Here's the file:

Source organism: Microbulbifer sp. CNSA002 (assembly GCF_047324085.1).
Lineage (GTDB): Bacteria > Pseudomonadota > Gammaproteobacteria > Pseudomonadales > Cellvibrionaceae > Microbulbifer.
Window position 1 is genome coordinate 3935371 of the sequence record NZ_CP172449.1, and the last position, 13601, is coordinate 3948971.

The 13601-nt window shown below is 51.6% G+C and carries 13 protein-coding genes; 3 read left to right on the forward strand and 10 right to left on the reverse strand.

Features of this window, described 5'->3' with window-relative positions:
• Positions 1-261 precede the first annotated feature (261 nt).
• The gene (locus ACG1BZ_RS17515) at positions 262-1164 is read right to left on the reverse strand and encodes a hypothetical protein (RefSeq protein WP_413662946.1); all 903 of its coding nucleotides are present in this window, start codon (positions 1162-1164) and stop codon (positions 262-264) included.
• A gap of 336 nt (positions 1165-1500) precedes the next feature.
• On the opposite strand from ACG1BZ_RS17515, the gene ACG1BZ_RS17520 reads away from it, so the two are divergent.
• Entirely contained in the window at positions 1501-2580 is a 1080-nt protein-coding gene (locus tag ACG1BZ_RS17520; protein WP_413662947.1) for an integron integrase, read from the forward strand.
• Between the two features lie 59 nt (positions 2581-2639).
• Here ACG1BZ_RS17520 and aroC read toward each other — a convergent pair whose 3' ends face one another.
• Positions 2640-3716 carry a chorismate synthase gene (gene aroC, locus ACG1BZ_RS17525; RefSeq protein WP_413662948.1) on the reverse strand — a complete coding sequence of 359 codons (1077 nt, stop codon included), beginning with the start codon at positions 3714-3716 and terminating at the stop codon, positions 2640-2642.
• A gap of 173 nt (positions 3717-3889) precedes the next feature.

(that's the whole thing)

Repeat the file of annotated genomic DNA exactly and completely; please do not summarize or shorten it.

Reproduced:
Source organism: Microbulbifer sp. CNSA002 (assembly GCF_047324085.1).
Lineage (GTDB): Bacteria > Pseudomonadota > Gammaproteobacteria > Pseudomonadales > Cellvibrionaceae > Microbulbifer.
Window position 1 is genome coordinate 3935371 of the sequence record NZ_CP172449.1, and the last position, 13601, is coordinate 3948971.

The 13601-nt window shown below is 51.6% G+C and carries 13 protein-coding genes; 3 read left to right on the forward strand and 10 right to left on the reverse strand.

Features of this window, described 5'->3' with window-relative positions:
• Positions 1-261 precede the first annotated feature (261 nt).
• The gene (locus ACG1BZ_RS17515) at positions 262-1164 is read right to left on the reverse strand and encodes a hypothetical protein (RefSeq protein WP_413662946.1); all 903 of its coding nucleotides are present in this window, start codon (positions 1162-1164) and stop codon (positions 262-264) included.
• A gap of 336 nt (positions 1165-1500) precedes the next feature.
• On the opposite strand from ACG1BZ_RS17515, the gene ACG1BZ_RS17520 reads away from it, so the two are divergent.
• Entirely contained in the window at positions 1501-2580 is a 1080-nt protein-coding gene (locus tag ACG1BZ_RS17520; protein WP_413662947.1) for an integron integrase, read from the forward strand.
• Between the two features lie 59 nt (positions 2581-2639).
• Here ACG1BZ_RS17520 and aroC read toward each other — a convergent pair whose 3' ends face one another.
• Positions 2640-3716 carry a chorismate synthase gene (gene aroC, locus ACG1BZ_RS17525; RefSeq protein WP_413662948.1) on the reverse strand — a complete coding sequence of 359 codons (1077 nt, stop codon included), beginning with the start codon at positions 3714-3716 and terminating at the stop codon, positions 2640-2642.
• A gap of 173 nt (positions 3717-3889) precedes the next feature.